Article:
Software I enhancements, Part 3 – Testing continued

I found a couple of problems with our CI workflow that we built in the last post.

  1. We’re not running any tests
  2. The docker container we’re using to build the solution doesn’t pass out the exit code of our command; if a build fails inside the container we won’t know about it as long as our docker-compose command exits with code 0.

I picked xUnit to test our C# code because it’s got a more familiar assert structure that’s similar to jUnit. Similar products like nUnit are great, but I didn’t want to spend a lot of time re-learning a new test framework. To get started we’ll use Nuget to install the packages necessary to run xUnit tests.

To install these packages, search for xunit in the browse section and install each package with the menu on the right

I installed xUnit base, xUnit runners for visual studio and the console (one for dev on the destkop, the other for our CI container), and an analyzer to help me write better tests. Now we need a test project to run when we need to test our application. To create one you can either create a blank class library and add the necessary imports and references to use xUnit, or you can use one of the templates included with Visual Studio 2017. I opted for the latter.

Microsoft also provides MSTest project templates in Visual Studio 2017

After creating the test project you’ll be given a single empty Fact (a basic test method in xUnit) method. Let’s go ahead and add a few simple Assertions to test that our tests are passing and failing properly.

Great! Our tests pass and fail like we want them to.

So now that we have test capability in our solution we need to add it to our build container. Open up your docker compose project and add dotnet test to the cmd that the container will run.

version: '2'

services:
  ci-build:
    image: microsoft/aspnetcore-build:1.0-1.1
    volumes:
      - .:/src
    working_dir: /src
    command: /bin/bash -c "dotnet restore ./C482.sln && dotnet test && dotnet publish ./C482.sln -c Release -o ./obj/Docker/publish"

 

Once I added the line I ran a docker-compose up command on my CI file like so:

docker-compose -f .\docker-compose.ci.build.yml up

When I run this command I get an error that leads me to believe that my dotnet test command isn’t pointing to my test project.

Adding a path to the test project fixed this issue, though. And we can run tests in our container after we add the path to our test project.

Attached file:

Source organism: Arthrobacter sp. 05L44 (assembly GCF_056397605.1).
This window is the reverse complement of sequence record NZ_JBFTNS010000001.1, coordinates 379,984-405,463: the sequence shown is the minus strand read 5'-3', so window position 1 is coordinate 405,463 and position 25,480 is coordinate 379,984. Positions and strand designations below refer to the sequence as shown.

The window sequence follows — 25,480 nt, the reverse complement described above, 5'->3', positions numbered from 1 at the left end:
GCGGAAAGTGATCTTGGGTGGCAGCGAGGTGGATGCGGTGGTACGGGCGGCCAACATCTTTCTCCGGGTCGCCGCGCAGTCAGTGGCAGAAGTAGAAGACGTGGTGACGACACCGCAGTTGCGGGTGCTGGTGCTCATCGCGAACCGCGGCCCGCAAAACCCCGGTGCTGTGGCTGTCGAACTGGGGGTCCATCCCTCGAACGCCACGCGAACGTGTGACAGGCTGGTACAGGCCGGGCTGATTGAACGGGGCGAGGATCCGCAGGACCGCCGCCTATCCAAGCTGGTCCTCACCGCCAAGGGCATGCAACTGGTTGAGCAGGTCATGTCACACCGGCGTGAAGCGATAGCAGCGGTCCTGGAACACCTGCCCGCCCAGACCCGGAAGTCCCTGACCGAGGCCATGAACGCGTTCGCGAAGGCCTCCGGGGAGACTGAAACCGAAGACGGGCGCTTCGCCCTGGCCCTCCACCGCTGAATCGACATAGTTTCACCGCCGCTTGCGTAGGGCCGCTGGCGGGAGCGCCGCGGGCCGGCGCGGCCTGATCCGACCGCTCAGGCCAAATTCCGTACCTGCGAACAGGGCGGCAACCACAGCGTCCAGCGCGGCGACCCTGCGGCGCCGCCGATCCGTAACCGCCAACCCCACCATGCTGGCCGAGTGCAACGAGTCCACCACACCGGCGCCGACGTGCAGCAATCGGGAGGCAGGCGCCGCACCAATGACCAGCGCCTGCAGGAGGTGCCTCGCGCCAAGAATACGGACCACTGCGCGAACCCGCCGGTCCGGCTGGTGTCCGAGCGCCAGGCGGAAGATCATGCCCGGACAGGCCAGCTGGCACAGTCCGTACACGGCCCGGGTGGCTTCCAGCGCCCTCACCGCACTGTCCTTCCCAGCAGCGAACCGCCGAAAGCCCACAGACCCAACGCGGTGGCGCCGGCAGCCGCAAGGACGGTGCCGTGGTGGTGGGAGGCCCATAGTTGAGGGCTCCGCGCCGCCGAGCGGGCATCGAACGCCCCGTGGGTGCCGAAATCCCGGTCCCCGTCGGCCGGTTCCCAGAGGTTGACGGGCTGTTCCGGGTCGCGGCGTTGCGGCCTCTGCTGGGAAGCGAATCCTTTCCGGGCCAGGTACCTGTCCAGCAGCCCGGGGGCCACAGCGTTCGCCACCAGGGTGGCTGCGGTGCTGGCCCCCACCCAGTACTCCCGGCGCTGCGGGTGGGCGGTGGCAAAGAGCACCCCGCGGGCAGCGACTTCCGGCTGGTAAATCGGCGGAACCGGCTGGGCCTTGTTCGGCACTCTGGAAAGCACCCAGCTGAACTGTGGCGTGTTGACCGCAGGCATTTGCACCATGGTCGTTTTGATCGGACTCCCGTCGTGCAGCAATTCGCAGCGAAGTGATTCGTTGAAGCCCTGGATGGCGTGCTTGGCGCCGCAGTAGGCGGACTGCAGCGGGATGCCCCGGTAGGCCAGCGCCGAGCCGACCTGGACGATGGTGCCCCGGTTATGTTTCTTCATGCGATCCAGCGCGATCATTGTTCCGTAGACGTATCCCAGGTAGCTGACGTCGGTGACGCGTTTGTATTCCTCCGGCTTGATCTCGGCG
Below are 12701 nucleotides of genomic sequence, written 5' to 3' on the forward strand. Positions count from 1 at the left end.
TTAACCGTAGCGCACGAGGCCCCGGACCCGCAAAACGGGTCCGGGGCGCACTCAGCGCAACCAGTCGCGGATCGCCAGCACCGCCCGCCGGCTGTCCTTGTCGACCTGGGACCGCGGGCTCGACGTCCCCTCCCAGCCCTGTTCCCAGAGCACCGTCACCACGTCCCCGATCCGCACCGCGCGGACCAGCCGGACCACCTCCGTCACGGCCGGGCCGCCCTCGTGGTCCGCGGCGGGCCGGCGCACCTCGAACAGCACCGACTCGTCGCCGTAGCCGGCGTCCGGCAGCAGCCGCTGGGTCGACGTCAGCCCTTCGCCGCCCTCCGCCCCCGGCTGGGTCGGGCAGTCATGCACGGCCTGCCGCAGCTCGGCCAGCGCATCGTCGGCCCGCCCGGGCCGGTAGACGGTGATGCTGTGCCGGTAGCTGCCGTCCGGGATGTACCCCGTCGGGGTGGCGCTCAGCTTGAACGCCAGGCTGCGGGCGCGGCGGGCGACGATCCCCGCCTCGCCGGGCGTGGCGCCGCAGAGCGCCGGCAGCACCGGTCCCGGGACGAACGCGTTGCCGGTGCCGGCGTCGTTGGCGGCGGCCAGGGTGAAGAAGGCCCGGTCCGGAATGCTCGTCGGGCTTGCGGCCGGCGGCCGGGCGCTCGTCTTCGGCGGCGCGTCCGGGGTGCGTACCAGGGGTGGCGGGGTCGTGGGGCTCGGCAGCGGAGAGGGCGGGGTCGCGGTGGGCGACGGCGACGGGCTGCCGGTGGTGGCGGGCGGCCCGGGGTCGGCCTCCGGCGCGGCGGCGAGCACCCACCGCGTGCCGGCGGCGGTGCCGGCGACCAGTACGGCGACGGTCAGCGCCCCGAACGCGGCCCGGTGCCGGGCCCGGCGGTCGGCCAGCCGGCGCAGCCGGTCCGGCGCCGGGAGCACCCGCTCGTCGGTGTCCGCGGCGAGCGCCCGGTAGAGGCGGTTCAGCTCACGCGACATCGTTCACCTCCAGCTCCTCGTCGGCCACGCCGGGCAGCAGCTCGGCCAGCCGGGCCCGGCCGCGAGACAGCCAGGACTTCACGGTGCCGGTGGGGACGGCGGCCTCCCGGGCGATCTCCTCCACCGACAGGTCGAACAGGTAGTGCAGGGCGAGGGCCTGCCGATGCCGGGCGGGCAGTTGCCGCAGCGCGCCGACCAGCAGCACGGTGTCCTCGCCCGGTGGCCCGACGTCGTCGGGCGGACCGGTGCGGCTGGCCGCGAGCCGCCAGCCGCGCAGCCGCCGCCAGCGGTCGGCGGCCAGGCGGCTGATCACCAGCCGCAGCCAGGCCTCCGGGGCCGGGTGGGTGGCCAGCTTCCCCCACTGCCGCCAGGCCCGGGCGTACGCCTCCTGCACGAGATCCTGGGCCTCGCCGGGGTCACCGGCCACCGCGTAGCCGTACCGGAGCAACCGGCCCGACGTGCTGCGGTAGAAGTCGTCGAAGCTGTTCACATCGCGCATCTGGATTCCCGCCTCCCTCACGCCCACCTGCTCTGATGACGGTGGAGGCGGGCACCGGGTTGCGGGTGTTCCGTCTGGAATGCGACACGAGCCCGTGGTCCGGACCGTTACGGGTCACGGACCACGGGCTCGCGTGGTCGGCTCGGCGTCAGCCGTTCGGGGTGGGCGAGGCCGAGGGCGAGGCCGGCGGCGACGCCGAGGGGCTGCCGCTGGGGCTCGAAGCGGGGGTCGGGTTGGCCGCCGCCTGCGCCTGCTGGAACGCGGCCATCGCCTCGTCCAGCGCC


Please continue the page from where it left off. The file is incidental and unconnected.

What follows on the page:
version: '2'

services:
  ci-build:
    image: microsoft/aspnetcore-build:1.0-1.1
    volumes:
      - .:/src
    working_dir: /src
    command: /bin/bash -c "dotnet restore ./C482.sln && dotnet test ./C482.Tests/C482.Tests.csproj && dotnet publish ./C482.sln -c Release -o ./obj/Docker/publish"

Nice, let’s clean up our failing tests and commit our changes. There’s one more thing we need to do before we can begin TDD-ing it up. Right now our build container will always pass even if our container fails its command because docker-compose will always exit 0 as long as the container runs. We need to somehow extract the exit code from the container and pass it back to the shell that Travis runs for us. After a little bit of googling I settled on a solution found here on StackOverflow. The idea is to run the container, wait for it to finish, and then see what the state of the exited container is. I moved the building process to a shell script (big thanks to the Ministry of Programming) that we can execute on Travis.

#!/bin/bash
docker-compose -f docker-compose.ci.build.yml up
docker-compose --file=docker-compose.ci.build.yml ps -q | xargs docker inspect -f '{{ .State.ExitCode }}' | while read code; do  
    if [ "$code" == "1" ]; then    
       exit -1
    fi
done

Then we just add the correct lines to the travis.yml file.

 

sudo: required

install: true

services:
 - docker

script:
 - chmod +x ./build.sh && ./build.sh

I removed the csharp language designation to make the build go faster. Now we’re using a ruby environment but skipping the “install” step that would normally set up a ruby environment. Now our build passes when there are no tests. Let’s push some failing tests and see if we can pass and fail like we expect to.

Sure enough, we CAN break the build now!

Being good stewards of our program, it’s our duty to fix the broken build. Let’s remove the broken tests.

Alright, next up we’ll outline the school project and start laying down some code for our models.